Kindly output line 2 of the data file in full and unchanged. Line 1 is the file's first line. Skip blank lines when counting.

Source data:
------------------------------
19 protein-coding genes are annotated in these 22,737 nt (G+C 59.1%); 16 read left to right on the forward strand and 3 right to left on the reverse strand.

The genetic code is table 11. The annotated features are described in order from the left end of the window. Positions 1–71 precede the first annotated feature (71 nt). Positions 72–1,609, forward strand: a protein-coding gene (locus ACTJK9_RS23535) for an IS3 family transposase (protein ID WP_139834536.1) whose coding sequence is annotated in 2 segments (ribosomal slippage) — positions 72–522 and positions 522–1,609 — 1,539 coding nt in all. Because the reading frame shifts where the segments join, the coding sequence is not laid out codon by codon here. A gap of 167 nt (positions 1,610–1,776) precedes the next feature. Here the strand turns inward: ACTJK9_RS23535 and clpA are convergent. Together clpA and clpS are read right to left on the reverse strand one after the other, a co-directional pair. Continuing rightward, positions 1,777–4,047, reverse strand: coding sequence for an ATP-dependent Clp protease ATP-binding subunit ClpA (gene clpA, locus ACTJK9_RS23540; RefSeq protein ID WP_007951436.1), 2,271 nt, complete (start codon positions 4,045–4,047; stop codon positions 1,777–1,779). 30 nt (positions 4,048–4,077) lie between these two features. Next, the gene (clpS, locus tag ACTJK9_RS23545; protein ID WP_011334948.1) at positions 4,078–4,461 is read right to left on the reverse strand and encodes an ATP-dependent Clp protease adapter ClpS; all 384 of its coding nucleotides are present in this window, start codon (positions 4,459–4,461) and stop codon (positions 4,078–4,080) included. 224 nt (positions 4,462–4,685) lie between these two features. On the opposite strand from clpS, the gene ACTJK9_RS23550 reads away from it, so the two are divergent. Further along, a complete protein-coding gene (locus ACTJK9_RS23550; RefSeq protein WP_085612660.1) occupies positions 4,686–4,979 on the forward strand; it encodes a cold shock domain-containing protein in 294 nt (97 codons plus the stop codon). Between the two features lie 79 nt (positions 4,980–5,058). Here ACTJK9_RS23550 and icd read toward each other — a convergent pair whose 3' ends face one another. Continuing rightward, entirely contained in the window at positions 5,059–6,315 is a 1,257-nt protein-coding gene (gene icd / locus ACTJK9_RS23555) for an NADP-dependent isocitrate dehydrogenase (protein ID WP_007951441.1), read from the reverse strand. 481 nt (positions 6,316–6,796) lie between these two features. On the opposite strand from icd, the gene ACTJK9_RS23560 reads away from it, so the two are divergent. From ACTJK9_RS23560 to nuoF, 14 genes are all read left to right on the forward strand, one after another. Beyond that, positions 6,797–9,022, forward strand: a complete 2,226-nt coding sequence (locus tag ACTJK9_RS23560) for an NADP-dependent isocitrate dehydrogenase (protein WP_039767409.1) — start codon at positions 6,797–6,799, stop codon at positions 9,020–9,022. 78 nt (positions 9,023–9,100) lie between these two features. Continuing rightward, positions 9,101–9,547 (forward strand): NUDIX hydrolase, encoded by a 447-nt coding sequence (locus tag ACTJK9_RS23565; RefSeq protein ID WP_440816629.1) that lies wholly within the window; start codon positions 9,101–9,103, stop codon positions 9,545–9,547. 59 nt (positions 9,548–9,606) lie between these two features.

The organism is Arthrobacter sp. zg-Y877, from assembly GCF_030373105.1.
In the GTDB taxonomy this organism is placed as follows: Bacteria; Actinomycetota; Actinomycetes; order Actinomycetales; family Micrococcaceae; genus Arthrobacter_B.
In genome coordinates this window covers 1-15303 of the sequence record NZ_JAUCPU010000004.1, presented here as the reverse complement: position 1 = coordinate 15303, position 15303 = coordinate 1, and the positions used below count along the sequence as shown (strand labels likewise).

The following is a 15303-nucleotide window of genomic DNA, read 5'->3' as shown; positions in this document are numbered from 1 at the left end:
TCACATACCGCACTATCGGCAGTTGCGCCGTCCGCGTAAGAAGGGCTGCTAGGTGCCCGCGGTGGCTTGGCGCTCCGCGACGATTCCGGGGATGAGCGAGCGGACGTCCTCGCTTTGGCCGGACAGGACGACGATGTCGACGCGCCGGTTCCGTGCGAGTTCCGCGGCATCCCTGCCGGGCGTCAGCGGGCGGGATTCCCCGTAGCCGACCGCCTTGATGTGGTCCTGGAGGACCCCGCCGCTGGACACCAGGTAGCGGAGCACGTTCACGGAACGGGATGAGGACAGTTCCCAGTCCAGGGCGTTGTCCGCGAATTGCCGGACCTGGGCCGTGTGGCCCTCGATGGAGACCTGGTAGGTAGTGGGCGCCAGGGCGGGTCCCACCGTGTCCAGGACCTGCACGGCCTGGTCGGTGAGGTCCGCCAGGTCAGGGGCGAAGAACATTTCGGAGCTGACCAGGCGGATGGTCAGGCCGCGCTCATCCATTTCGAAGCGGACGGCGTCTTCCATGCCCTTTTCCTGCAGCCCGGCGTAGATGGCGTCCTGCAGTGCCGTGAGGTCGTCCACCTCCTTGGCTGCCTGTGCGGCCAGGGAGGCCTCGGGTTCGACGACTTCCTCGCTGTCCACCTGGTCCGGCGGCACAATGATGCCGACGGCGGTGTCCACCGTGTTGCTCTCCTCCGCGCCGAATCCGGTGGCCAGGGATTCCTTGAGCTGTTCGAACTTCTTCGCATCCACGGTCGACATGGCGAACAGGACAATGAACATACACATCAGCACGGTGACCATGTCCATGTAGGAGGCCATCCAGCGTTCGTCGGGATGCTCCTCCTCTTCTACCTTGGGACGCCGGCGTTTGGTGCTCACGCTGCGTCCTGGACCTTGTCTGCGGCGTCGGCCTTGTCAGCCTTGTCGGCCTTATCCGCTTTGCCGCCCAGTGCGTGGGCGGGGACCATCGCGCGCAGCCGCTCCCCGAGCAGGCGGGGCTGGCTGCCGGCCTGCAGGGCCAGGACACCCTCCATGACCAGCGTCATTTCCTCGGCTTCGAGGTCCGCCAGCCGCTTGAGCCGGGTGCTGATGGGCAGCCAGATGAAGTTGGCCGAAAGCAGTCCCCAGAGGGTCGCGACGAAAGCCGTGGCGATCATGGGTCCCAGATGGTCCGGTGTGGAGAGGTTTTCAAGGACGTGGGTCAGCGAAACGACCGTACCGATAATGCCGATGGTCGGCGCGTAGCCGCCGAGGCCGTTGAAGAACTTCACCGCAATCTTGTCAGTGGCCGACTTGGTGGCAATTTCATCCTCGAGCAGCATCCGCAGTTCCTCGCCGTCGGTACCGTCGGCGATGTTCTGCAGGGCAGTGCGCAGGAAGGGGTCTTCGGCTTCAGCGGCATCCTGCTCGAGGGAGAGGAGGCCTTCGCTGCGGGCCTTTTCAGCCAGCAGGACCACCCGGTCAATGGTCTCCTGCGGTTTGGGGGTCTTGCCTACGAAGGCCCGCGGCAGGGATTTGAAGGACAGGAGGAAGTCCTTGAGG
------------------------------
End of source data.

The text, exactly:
The genetic code is table 11. The annotated features are described in order from the left end of the window. Positions 1–71 precede the first annotated feature (71 nt). Positions 72–1,609, forward strand: a protein-coding gene (locus ACTJK9_RS23535) for an IS3 family transposase (protein ID WP_139834536.1) whose coding sequence is annotated in 2 segments (ribosomal slippage) — positions 72–522 and positions 522–1,609 — 1,539 coding nt in all. Because the reading frame shifts where the segments join, the coding sequence is not laid out codon by codon here. A gap of 167 nt (positions 1,610–1,776) precedes the next feature. Here the strand turns inward: ACTJK9_RS23535 and clpA are convergent. Together clpA and clpS are read right to left on the reverse strand one after the other, a co-directional pair. Continuing rightward, positions 1,777–4,047, reverse strand: coding sequence for an ATP-dependent Clp protease ATP-binding subunit ClpA (gene clpA, locus ACTJK9_RS23540; RefSeq protein ID WP_007951436.1), 2,271 nt, complete (start codon positions 4,045–4,047; stop codon positions 1,777–1,779). 30 nt (positions 4,048–4,077) lie between these two features. Next, the gene (clpS, locus tag ACTJK9_RS23545; protein ID WP_011334948.1) at positions 4,078–4,461 is read right to left on the reverse strand and encodes an ATP-dependent Clp protease adapter ClpS; all 384 of its coding nucleotides are present in this window, start codon (positions 4,459–4,461) and stop codon (positions 4,078–4,080) included. 224 nt (positions 4,462–4,685) lie between these two features. On the opposite strand from clpS, the gene ACTJK9_RS23550 reads away from it, so the two are divergent. Further along, a complete protein-coding gene (locus ACTJK9_RS23550; RefSeq protein WP_085612660.1) occupies positions 4,686–4,979 on the forward strand; it encodes a cold shock domain-containing protein in 294 nt (97 codons plus the stop codon). Between the two features lie 79 nt (positions 4,980–5,058). Here ACTJK9_RS23550 and icd read toward each other — a convergent pair whose 3' ends face one another. Continuing rightward, entirely contained in the window at positions 5,059–6,315 is a 1,257-nt protein-coding gene (gene icd / locus ACTJK9_RS23555) for an NADP-dependent isocitrate dehydrogenase (protein ID WP_007951441.1), read from the reverse strand. 481 nt (positions 6,316–6,796) lie between these two features. On the opposite strand from icd, the gene ACTJK9_RS23560 reads away from it, so the two are divergent. From ACTJK9_RS23560 to nuoF, 14 genes are all read left to right on the forward strand, one after another. Beyond that, positions 6,797–9,022, forward strand: a complete 2,226-nt coding sequence (locus tag ACTJK9_RS23560) for an NADP-dependent isocitrate dehydrogenase (protein WP_039767409.1) — start codon at positions 6,797–6,799, stop codon at positions 9,020–9,022. 78 nt (positions 9,023–9,100) lie between these two features. Continuing rightward, positions 9,101–9,547 (forward strand): NUDIX hydrolase, encoded by a 447-nt coding sequence (locus tag ACTJK9_RS23565; RefSeq protein ID WP_440816629.1) that lies wholly within the window; start codon positions 9,101–9,103, stop codon positions 9,545–9,547. 59 nt (positions 9,548–9,606) lie between these two features.